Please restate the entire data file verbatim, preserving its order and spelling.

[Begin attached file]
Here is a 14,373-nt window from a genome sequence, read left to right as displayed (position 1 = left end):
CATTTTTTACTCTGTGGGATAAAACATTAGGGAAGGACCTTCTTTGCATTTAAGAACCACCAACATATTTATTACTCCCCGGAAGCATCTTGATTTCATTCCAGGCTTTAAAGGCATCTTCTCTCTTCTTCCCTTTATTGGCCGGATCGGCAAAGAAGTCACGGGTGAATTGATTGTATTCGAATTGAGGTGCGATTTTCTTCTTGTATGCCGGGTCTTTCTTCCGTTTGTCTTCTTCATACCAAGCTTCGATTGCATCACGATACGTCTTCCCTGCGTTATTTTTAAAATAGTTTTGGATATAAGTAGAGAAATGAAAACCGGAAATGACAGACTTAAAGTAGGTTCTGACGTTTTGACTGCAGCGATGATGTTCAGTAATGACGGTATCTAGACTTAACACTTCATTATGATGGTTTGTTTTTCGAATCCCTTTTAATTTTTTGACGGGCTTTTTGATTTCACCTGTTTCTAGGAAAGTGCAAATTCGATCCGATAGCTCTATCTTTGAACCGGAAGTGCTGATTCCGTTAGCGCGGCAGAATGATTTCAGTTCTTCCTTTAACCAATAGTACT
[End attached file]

Here is a 14,373-nt window from a genome sequence, read left to right as displayed (position 1 = left end):
CATTTTTTACTCTGTGGGATAAAACATTAGGGAAGGACCTTCTTTGCATTTAAGAACCACCAACATATTTATTACTCCCCGGAAGCATCTTGATTTCATTCCAGGCTTTAAAGGCATCTTCTCTCTTCTTCCCTTTATTGGCCGGATCGGCAAAGAAGTCACGGGTGAATTGATTGTATTCGAATTGAGGTGCGATTTTCTTCTTGTATGCCGGGTCTTTCTTCCGTTTGTCTTCTTCATACCAAGCTTCGATTGCATCACGATACGTCTTCCCTGCGTTATTTTTAAAATAGTTTTGGATATAAGTAGAGAAATGAAAACCGGAAATGACAGACTTAAAGTAGGTTCTGACGTTTTGACTGCAGCGATGATGTTCAGTAATGACGGTATCTAGACTTAACACTTCATTATGATGGTTTGTTTTTCGAATCCCTTTTAATTTTTTGACGGGCTTTTTGATTTCACCTGTTTCTAGGAAAGTGCAAATTCGATCCGATAGCTCTATCTTTGAACCGGAAGTGCTGATTCCGTTAGCGCGGCAGAATGATTTCAGTTCTTCCTTTAACCAATAGTACT